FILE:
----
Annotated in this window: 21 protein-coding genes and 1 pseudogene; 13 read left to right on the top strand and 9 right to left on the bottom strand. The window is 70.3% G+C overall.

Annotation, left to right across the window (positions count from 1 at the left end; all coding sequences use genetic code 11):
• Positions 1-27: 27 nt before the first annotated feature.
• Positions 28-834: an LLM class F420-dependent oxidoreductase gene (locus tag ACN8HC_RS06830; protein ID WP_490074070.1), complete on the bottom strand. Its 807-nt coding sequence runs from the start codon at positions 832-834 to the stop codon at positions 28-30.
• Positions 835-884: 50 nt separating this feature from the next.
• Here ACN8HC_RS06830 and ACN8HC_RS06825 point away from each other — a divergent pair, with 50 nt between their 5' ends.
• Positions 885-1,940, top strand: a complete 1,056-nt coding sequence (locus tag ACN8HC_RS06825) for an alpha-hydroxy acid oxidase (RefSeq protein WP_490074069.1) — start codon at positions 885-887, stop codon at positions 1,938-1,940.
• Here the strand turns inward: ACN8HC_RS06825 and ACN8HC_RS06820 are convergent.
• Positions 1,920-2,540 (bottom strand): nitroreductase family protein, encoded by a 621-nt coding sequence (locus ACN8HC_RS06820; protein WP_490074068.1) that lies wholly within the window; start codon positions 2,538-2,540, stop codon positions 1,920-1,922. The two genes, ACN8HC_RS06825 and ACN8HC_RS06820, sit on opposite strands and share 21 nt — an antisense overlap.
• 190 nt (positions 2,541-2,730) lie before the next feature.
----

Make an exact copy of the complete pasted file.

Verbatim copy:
Annotated in this window: 21 protein-coding genes and 1 pseudogene; 13 read left to right on the top strand and 9 right to left on the bottom strand. The window is 70.3% G+C overall.

Annotation, left to right across the window (positions count from 1 at the left end; all coding sequences use genetic code 11):
• Positions 1-27: 27 nt before the first annotated feature.
• Positions 28-834: an LLM class F420-dependent oxidoreductase gene (locus tag ACN8HC_RS06830; protein ID WP_490074070.1), complete on the bottom strand. Its 807-nt coding sequence runs from the start codon at positions 832-834 to the stop codon at positions 28-30.
• Positions 835-884: 50 nt separating this feature from the next.
• Here ACN8HC_RS06830 and ACN8HC_RS06825 point away from each other — a divergent pair, with 50 nt between their 5' ends.
• Positions 885-1,940, top strand: a complete 1,056-nt coding sequence (locus tag ACN8HC_RS06825) for an alpha-hydroxy acid oxidase (RefSeq protein WP_490074069.1) — start codon at positions 885-887, stop codon at positions 1,938-1,940.
• Here the strand turns inward: ACN8HC_RS06825 and ACN8HC_RS06820 are convergent.
• Positions 1,920-2,540 (bottom strand): nitroreductase family protein, encoded by a 621-nt coding sequence (locus ACN8HC_RS06820; protein WP_490074068.1) that lies wholly within the window; start codon positions 2,538-2,540, stop codon positions 1,920-1,922. The two genes, ACN8HC_RS06825 and ACN8HC_RS06820, sit on opposite strands and share 21 nt — an antisense overlap.
• 190 nt (positions 2,541-2,730) lie before the next feature.